Chapter 37: Coffee and a selfie


May 18, 2014, 8:45 a.m. Pensacola

The female GPS voice crisply announces “Destination,” as I pull up slowly along North G Street, in the St. John’s Coalition neighborhood in Pensacola.  I feel my stomach know up with anxiety. It’s not logical; there’s no reason for anxiety, but it is what I feel.

St. John’s Cemetery is on my left. I see the green and white gatehouse at the intersection of West Belmont and North G. The gatehouse looks to have been built around the early 1900s, so the driveway is not as wide as a modern one would be. I drive slowly through, taking the structure in, looking up and around. The structure is solid; at least 100 years old.

Emmett drove through this back then, I realize. As I do today.

I stop about 50 feet away from the gatehouse, on the right hand side of the road. Up ahead, parked on the other side is another van, but the side doors are open and a lady with a little girl are sitting on the side, feet on the ground. The lady nods politely at me as she hands the little girl a sippy cup.  I wave, leaving my car in idle as I pull out my map and get my bearings.

Emmett’s close by, I realize, as I check the burial grid provided by St. John’s Cemetery:

Section 3, Space 3, Lot 15, in St. John’s Cemetery. That’s Emmett.

Well, here goes, I think, as I pick up my coffee cup, grab my bag.

I take a deep breath — I wonder — hope — there will be some kind of psychic pull, or jolt, or spiritual event when I get to Emmett’s plot. I psyche myself for it —

I open the car door —

and whatever I was trying to psyche for myself evaporates immediately.

Wheeeeee wheeeeeee bzzzzzzzzzzzzzzzz

Buzz buzz buzzzzzz wheeeeeeeeeeeeeee

The annoying, ear-piercing sound of a weed whacker nearby.

I look towards at the van, and from around the back comes a man who has to be the groundskeeper.

Dust, dead grass, and small gravel bits fly around his feet as he weed whacks the dried brown turf next to the cemetery driveway. The lady must have gotten his attention, said something, because he suddenly glances up at me, smiles sheepishly in apology, and switches off the weed whacker.

He then walks toward the rear of his van and pulls out other quieter equipment, shears or something, and heads off in another part of the cemetery, to take care of something else.

As I walk along an access row, I scan the stones around me —  I’m actually above row three — I turn right.

This is the old part of the cemetery. Most of the stones around me are worn down by acid rain, dates barely recognizable, especially so with the flat grave markers, the ones that are the length of a plot. Some stones have broken edges, likely from riding mowers, and many are stained or covered with lichens, although the grounds look well tended.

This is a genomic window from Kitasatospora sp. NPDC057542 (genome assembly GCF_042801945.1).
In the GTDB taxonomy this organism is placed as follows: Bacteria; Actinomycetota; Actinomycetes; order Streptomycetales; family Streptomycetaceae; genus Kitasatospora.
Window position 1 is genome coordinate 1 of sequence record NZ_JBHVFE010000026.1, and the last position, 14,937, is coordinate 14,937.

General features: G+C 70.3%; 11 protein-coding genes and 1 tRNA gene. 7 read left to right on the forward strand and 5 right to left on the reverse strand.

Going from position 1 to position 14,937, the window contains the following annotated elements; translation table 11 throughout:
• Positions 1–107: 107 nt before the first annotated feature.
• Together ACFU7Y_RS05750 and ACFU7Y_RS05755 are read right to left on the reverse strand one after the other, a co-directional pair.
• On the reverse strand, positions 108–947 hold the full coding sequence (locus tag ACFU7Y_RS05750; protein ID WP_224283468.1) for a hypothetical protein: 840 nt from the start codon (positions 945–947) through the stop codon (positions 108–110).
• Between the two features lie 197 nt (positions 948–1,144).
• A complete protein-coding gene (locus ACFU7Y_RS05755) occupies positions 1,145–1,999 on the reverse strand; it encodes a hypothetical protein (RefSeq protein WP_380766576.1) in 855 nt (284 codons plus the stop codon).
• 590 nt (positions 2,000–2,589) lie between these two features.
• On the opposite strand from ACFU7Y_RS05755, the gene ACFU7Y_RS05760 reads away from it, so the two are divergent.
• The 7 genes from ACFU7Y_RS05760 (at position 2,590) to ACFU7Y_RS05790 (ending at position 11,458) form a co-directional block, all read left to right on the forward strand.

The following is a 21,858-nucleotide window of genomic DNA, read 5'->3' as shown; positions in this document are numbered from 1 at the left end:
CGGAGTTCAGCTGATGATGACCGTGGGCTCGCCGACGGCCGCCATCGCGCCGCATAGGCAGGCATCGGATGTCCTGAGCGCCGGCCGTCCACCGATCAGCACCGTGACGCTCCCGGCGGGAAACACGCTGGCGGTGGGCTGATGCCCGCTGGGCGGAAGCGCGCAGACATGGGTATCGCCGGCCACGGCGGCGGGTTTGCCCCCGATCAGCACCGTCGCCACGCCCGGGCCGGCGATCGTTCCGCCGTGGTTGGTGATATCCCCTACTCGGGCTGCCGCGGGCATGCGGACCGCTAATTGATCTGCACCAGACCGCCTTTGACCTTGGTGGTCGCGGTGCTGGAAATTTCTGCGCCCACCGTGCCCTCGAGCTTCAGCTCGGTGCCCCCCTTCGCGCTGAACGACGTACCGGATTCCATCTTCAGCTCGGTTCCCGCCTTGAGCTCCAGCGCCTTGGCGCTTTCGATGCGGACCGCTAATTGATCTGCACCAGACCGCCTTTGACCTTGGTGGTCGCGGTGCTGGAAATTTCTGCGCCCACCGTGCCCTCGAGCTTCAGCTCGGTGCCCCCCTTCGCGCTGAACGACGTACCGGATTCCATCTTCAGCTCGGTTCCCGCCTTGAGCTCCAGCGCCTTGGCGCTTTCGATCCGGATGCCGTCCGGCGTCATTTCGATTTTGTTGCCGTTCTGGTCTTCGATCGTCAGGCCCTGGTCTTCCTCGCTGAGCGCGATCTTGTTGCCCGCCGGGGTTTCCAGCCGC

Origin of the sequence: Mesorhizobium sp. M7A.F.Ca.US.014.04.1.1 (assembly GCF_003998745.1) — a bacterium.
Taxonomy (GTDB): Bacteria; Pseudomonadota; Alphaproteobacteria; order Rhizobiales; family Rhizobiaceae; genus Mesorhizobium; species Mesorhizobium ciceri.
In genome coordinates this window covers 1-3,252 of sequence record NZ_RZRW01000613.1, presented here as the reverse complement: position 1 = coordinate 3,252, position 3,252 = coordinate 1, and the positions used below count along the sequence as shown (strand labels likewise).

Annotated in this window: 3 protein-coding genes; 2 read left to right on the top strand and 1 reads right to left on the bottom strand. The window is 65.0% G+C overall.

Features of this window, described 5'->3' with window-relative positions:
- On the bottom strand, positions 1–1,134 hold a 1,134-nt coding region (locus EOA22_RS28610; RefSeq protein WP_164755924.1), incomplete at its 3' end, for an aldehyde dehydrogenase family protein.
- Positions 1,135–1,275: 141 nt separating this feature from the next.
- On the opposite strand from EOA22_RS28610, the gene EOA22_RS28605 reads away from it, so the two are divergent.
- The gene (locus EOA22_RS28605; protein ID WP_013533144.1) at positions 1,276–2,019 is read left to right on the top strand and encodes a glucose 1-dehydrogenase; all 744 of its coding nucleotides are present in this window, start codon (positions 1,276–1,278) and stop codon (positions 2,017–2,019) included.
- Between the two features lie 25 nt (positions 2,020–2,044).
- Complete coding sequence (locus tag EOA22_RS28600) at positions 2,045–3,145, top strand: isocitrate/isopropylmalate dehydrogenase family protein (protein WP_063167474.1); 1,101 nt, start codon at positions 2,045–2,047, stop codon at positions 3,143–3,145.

Perhaps the families are long gone, and there’s no one to consider these old stones, or to repair them anymore.

The gatehouse is in the background, to the left. Note how old the stones are in this section. Photo by the author.

I see a faded plastic bouquet at the grave of a woman who died in the 1950s. And down further is a shrub someone decorated as a Christmas tree once upon a time. There’s a few ornaments still stuck to the branches, a silver glass ornament is on the ground underneath, still there even in May, I marvel….

I look at my map, and suddenly realize where I am.

Section Three.

And here he is, on my right.

Here he is. Photo by the author.

I take the bouquet of supermarket roses out of my bag; remove the cellophane and lay them atop Emmett’s grave.

I take a white plastic rosary out of my pocket — I don’t know why I’m doing that, though, he wasn’t Catholic, but it feels right — and I place it on his stone.

“Hi, Emmett. I’m here,” I say.

I try to clear my mind, to think nothing, but just to feel, to sense — I don’t know — anything? Maybe Emmett trying to talk to me? To send me a sign? But I can’t quiet the thoughts for very long. Mostly I just stand there, looking at his plot, wondering about his funeral, who kept the plot up, if anyone else brought him flowers.

As I look about Emmett, I realize this was supposed to be Meade Wilson’s family plot, and they probably didn’t expect to have to inter Emmett here when they purchased it.  Emmett’s brother, Meade, was buried here in 1914; he died also a young man, but of tuberculosis. Meade and Carrie are buried to the left of Emmett’s plot.

Meade and his wife Carrie. They had three children; two sons who are not buried here. The plot is large; perhaps they had planned everyone to be buried here at one time. Photo by the author.